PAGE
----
Not interested in reading through every single word from our detailed HTC 10 review and would instead just like us to tell you five quick reasons why this latest flagship from a VR company is worth your money? OK, cool, we can do that. Actually, it should be really easy to do since this is a really, really solid phone from HTC.
Things like the design, clean software approach, potential for quickly released future updates, a solid camera, and an impressive audio experience all come to mind as reasons this phone is worth your money.
Here we go! These are the 5 reasons the HTC 10 is worth buying.
In my HTC 10 review, which you may or may not have read, I talked about HTC being a new hero for those who like stock-ish Android, but may not want to buy a Nexus. I said that because HTC has cleaned up their Sense skin so much that it stays out of your way until you need it. Sure, the app drawer, home screen setup, and lock screen are certainly HTC, but the notification shade and settings menus are quite stock-like. And let’s not forget that HTC has actually built-in useful software features to expand the leaner experience, like Motion Launch Gestures, power saving modes, an audio tuner and display profiles.
Not only has HTC cut most of the fat from Sense, they also took out duplicate apps and are giving you many of Google’s as defaults (Gmail, Photos, etc.). If you buy the unlocked HTC 10, the first time you open the app drawer, try not to be shocked at the lack of apps in there. HTC didn’t mess around by getting rid of the fluff and leaving you with just the right stuff.
I’m no audio guru, but there is some magic at play with the HTC 10 and a good pair of headphones connected to it. We’re talking crystal clear audio, balanced mids, deep lows, and highs that are just supremely high. I’m just kidding, I have no idea what any of that means because again, I’m not an audio nerd. If you are, though, this is a phone built for you.
HTC received a Hi-Res audio certification for it from Japan Audio Society, is amplifying the tunes that come through the headphone jack through a 24-bit DAC, and even continued the dual-speaker theme of HTC’s previous flagships by including both a tweeter and a woofer. This is a serious audio machine that also happens to be a smartphone.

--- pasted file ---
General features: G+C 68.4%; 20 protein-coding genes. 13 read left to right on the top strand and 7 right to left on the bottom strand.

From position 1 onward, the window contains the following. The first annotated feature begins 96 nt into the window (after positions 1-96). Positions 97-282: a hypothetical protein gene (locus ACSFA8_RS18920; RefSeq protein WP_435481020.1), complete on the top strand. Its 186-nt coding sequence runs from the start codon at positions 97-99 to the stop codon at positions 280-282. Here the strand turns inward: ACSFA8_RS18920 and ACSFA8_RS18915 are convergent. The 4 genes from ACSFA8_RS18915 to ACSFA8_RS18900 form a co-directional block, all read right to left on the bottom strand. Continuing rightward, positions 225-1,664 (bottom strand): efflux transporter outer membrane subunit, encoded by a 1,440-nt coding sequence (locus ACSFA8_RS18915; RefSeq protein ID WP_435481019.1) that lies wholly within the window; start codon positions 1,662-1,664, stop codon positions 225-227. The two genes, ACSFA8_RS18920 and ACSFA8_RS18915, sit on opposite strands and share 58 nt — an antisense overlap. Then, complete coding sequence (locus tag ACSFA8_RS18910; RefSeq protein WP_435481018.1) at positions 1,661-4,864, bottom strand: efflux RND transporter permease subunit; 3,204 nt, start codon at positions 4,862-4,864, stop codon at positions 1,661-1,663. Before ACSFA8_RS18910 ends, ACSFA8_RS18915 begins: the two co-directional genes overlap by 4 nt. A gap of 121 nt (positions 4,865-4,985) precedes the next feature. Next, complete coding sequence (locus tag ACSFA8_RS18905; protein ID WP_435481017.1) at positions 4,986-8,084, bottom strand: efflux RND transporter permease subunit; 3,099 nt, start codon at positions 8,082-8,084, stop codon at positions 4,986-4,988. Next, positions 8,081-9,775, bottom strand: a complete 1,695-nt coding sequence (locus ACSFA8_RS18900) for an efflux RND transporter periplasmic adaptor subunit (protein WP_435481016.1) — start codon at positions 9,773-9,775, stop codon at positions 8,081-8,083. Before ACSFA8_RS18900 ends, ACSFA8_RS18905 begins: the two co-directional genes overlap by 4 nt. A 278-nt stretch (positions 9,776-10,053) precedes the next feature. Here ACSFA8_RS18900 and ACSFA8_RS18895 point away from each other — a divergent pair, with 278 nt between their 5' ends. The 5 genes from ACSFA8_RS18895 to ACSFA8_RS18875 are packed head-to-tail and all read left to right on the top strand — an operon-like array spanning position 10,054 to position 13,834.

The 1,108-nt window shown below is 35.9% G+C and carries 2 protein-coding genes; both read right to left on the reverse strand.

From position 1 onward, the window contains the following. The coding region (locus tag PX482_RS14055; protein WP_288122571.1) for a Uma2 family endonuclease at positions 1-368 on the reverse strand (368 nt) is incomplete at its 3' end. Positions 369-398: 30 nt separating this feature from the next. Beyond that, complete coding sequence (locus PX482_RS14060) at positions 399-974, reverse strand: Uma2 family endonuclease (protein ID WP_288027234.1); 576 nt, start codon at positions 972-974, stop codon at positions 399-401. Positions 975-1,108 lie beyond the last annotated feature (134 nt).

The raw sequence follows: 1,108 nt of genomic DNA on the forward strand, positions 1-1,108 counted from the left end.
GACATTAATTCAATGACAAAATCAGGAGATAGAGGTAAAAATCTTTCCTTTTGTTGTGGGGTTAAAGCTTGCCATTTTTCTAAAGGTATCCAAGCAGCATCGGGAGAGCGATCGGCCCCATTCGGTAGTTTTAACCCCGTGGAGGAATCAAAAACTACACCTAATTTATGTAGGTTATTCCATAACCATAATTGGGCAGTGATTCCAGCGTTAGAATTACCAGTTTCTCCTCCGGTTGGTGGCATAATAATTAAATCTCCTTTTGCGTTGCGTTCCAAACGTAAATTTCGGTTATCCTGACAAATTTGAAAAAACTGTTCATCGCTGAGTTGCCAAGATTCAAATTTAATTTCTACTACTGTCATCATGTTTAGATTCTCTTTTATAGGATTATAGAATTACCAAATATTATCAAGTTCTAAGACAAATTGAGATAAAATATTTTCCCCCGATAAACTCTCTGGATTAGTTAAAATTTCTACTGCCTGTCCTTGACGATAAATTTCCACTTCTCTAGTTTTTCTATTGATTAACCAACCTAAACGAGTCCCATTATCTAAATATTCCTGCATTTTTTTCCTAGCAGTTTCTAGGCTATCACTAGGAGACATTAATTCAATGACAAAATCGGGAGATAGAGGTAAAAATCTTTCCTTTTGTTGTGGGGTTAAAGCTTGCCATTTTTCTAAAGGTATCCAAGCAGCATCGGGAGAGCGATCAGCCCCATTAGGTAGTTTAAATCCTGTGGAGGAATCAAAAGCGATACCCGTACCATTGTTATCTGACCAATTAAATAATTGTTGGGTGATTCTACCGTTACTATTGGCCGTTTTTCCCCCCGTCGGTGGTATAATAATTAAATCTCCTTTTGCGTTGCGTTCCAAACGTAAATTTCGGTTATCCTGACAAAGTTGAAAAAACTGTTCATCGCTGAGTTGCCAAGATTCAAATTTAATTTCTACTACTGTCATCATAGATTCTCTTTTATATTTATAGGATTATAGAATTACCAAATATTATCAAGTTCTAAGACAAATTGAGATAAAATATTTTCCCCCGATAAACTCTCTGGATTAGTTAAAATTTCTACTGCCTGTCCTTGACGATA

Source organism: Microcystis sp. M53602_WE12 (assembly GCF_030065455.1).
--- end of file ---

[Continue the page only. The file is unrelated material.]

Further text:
Starting with the HTC One M7 and onward, HTC’s cameras haven’t exactly been OK. HTC went the gimmick route instead of trying to put the best possible camera available at the time into their flagship phones. With the HTC 10, they are changing that and have included a 12MP shooter with OIS that is very capable.
You can see a whole bunch of pictures that I took with the HTC 10 here, but my general takeaway from this shooter is that it’ll be just fine in most situations. It’s not the fastest on the planet (that’s the Galaxy S7), has some quirks (like its autofocus system and launch shortcut), and produced some somewhat dull shots at times. Yet still, this is a camera that is miles ahead of anything HTC tried before it and can at least sit at the table with the other big dogs on the block. It also should get better and better over time.
I don’t know that I’m the biggest fan of all-metal phones like the HTC 10, but there is no denying the craftsmanship here. This phone is about as well-built as it gets. There aren’t creaks or squishy, moving parts anywhere. The glass and metal blend together perfectly. The buttons are very clicky. And even the love-it-or-hate-it mega chamfer around the backside has an appeal while helping with phone grip.
For fans of metal phones, I don’t know that you will find a better option. There is a good amount of weight here, it isn’t slippery like all-metal phones of the past, and you’ll probably feel good about the purchase when holding it, because it does indeed feel like a premium smartphone.
We don’t normally tell people to buy phones on “It’ll probably happen!” With HTC, we feel pretty good about their recent track record in pushing out timely software updates. In other words, we don’t have some sort of confirmation that HTC will be good at pushing updates to the 10, but what we do know is that they were to the One A9 and One M9, plus they are still doing pretty good with the One M8. They seem to be set on giving you updates in a hurry because they know you want them. Companies like Samsung don’t care. Motorola may not care anymore either. HTC, though, they do and that’s awesome. You deserve timely updates when you spend hundreds of dollars on a phone. You aren’t just buying hardware – you are buying a software support system as well.
Don’t be shocked if you get the update to Android N on your HTC 10 shortly after Google pushes the update to its Nexus devices. In fact, I’d almost bet that it will be the first non-Nexus to get Android N. Anyone want to bet against that?
Considering another phone? Feel free to take a look back at 5 reasons to buy other phones, like the Galaxy S7, Nexus 6P, or LG V10 in previous installments of this ongoing series.